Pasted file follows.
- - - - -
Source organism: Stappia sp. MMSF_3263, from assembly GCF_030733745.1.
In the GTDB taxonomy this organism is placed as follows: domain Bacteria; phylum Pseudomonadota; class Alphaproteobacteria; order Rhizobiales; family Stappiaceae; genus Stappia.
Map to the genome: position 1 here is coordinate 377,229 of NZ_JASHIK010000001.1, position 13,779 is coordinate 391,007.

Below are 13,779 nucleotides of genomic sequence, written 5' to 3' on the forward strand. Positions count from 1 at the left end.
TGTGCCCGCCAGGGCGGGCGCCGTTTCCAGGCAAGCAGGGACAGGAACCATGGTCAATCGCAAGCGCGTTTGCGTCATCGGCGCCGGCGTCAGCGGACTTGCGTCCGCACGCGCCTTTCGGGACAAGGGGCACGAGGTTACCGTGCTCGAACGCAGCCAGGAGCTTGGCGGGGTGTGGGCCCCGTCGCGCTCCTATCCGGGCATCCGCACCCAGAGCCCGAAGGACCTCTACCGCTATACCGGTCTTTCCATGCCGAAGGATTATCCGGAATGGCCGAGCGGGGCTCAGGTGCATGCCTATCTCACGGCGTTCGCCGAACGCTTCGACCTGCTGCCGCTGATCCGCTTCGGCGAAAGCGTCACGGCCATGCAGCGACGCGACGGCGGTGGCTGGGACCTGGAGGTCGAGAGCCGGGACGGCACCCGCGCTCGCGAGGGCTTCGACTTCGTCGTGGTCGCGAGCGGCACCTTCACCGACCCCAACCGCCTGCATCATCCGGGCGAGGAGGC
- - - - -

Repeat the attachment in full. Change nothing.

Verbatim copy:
Source organism: Stappia sp. MMSF_3263, from assembly GCF_030733745.1.
In the GTDB taxonomy this organism is placed as follows: domain Bacteria; phylum Pseudomonadota; class Alphaproteobacteria; order Rhizobiales; family Stappiaceae; genus Stappia.
Map to the genome: position 1 here is coordinate 377,229 of NZ_JASHIK010000001.1, position 13,779 is coordinate 391,007.

Below are 13,779 nucleotides of genomic sequence, written 5' to 3' on the forward strand. Positions count from 1 at the left end.
TGTGCCCGCCAGGGCGGGCGCCGTTTCCAGGCAAGCAGGGACAGGAACCATGGTCAATCGCAAGCGCGTTTGCGTCATCGGCGCCGGCGTCAGCGGACTTGCGTCCGCACGCGCCTTTCGGGACAAGGGGCACGAGGTTACCGTGCTCGAACGCAGCCAGGAGCTTGGCGGGGTGTGGGCCCCGTCGCGCTCCTATCCGGGCATCCGCACCCAGAGCCCGAAGGACCTCTACCGCTATACCGGTCTTTCCATGCCGAAGGATTATCCGGAATGGCCGAGCGGGGCTCAGGTGCATGCCTATCTCACGGCGTTCGCCGAACGCTTCGACCTGCTGCCGCTGATCCGCTTCGGCGAAAGCGTCACGGCCATGCAGCGACGCGACGGCGGTGGCTGGGACCTGGAGGTCGAGAGCCGGGACGGCACCCGCGCTCGCGAGGGCTTCGACTTCGTCGTGGTCGCGAGCGGCACCTTCACCGACCCCAACCGCCTGCATCATCCGGGCGAGGAGGC